And with it, introduced the idea that people—particularly Americans—should care about where their food is from and how it is procured.

Pointing to a wall of dried and canned goods—featuring everything from the stellar Sogno Tuscano brand (which are, in my humble opinion, the best dried pasta to exist) to wine from also-stellar brands like Siddùra and Tornatore from Arrone’s personally curated wine list—Samaniego says, “We use everything on that wall in our restaurant.”

In other words, at Michael’s Market, you’re buying what they make for themselves—and even more, it is a way for them to balance sustainability while also creating community: Surely, you can buy a bundle of freshly made bucatini—something I believe in agreeing with when Samaniego says they might be the only place in Long Beach where one can buy fresh bucatini—or, if you so wish, you can buy the very eggs and flour the chef uses to make the restaurant’s plethora of pastas on your own, at home.

“The quality of product you can score at the Market for the price we have it at should not be possible,” Samaniego said, chuckling. “And it’s important to us to let customers know, ‘Hey, this is the quality of what we use in our tasting dinners—and you can get it right here.'”

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Yes, you can also score dinners to-go at Michael’s Market

Speaking of dinners, the market harkens to its pandemic days by a trio of dinner offerings across Thursdays, Fridays, and Saturdays, giving a party of two a packaged meal with two entrées, two salads, and two desserts—all for a pretty damn decent price.

Come Thursday, you can score the polls alla milanese with a potato purée, organic mixed green salad, and two almond cakes for $45. Friday is even cheaper: lasagna del contadino (aka veggie lasagna) comes with the same salad and cakes for $40. And Saturday, if you’re feeling a bit more decadent, score their brasato di manzo (braised short ribs) with mashed potatoes, salad, and almond cakes for $50. And considering you can score a really stellar bottle of wine for $25, it’s not a bad date on your patio or couch with zero effort involved.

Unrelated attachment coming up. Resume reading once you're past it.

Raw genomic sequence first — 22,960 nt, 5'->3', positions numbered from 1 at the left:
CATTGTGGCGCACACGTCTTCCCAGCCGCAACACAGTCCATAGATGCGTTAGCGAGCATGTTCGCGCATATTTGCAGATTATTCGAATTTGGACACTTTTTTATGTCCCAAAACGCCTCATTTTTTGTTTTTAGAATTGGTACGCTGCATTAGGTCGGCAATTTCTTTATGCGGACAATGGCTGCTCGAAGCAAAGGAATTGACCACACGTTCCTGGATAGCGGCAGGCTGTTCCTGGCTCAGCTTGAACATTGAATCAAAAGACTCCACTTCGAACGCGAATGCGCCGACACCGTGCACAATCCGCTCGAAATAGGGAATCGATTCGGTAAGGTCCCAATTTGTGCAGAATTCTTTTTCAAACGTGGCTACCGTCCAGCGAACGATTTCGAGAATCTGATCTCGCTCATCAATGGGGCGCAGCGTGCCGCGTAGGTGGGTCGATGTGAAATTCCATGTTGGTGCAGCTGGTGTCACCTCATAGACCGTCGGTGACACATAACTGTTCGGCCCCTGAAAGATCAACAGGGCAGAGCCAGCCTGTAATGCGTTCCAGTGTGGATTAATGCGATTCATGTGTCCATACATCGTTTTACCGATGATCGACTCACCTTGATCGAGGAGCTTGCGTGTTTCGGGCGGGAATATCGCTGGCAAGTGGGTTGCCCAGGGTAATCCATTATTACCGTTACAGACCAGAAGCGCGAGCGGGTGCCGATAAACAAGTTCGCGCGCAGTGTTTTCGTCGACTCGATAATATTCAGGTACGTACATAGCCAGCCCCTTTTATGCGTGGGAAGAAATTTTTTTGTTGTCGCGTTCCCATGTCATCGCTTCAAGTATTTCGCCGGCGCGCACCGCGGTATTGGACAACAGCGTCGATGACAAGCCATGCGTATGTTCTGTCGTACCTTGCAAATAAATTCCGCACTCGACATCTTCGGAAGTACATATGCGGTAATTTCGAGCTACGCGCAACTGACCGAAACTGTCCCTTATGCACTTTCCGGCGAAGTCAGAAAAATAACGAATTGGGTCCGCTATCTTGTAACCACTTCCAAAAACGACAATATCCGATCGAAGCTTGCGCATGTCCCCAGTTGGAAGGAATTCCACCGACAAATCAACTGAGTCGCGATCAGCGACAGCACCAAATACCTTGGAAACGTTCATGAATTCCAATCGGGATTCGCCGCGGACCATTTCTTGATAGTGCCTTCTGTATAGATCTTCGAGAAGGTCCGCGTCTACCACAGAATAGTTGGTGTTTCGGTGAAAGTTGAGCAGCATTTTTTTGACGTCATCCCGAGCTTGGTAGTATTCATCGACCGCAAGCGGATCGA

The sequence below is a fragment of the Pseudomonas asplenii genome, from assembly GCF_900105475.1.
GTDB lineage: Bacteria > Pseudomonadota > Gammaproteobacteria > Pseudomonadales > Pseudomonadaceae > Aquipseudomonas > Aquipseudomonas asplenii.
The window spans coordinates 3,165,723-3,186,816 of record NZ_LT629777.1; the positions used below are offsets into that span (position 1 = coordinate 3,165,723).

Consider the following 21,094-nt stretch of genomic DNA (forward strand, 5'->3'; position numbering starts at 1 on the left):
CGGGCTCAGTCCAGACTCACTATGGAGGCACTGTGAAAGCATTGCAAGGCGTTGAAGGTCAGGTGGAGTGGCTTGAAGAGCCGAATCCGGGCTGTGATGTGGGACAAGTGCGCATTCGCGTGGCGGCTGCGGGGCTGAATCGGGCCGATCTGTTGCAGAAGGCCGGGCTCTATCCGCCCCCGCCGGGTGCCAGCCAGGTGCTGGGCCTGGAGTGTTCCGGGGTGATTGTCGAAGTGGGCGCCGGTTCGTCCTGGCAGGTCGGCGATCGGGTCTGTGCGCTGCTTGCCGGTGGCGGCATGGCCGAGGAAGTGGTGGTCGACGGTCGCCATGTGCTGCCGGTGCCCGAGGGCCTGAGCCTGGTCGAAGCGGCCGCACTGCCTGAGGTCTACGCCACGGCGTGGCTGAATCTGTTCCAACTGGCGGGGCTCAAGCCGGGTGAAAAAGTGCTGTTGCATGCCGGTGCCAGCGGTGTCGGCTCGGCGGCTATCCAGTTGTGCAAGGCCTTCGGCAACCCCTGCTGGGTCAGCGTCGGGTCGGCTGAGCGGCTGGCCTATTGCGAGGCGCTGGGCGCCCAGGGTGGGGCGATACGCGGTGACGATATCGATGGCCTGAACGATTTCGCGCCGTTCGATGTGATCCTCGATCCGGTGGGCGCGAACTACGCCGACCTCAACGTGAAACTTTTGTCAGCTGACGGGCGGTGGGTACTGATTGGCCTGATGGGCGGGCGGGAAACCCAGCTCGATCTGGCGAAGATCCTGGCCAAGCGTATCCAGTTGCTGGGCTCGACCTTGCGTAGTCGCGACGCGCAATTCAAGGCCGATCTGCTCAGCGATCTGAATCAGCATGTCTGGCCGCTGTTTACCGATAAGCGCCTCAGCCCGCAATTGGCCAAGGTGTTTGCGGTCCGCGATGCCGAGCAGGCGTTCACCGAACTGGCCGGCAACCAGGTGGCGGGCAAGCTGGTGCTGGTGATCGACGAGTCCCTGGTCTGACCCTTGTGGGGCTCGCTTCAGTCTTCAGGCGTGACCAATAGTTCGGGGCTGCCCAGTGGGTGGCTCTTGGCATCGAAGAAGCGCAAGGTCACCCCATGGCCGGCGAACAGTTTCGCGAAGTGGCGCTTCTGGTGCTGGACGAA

There’s other things that reflect their love of using everything: While they sell whole Mary’s rotisserie chicken for $20, anything that isn’t sold fresh is turned into a chicken salad available by the pound (and, according to Samaniego, the market’s best seller). For chicken parm dinners that aren’t sold on Thursdays, you can score a chicken parm sandwich the following day, with a salad, for $14.

It is ultimately a reflection of Michael’s continual dedication to not just its community—it literally gave up its pizzeria to move it into the restaurant after so many customers requested it and then, in turn, converted it into a market—but evolution and adaptation.

And that, if anything, deserves not just our applause but patronage.

Michalel’s Market is located at 5616 E. 2nd St.

Brian Addison
Brian Addison
Brian Addison has been a writer, editor, and photographer for more than a decade, covering everything from food and culture to transportation and housing. In 2015, he was named Journalist of the Year by the Los Angeles Press Club and has since garnered 25 nominations and three additional wins. In 2019, he was awarded the Food/Culture Critic of the Year across any platform at the National Arts & Entertainment Journalism Awards.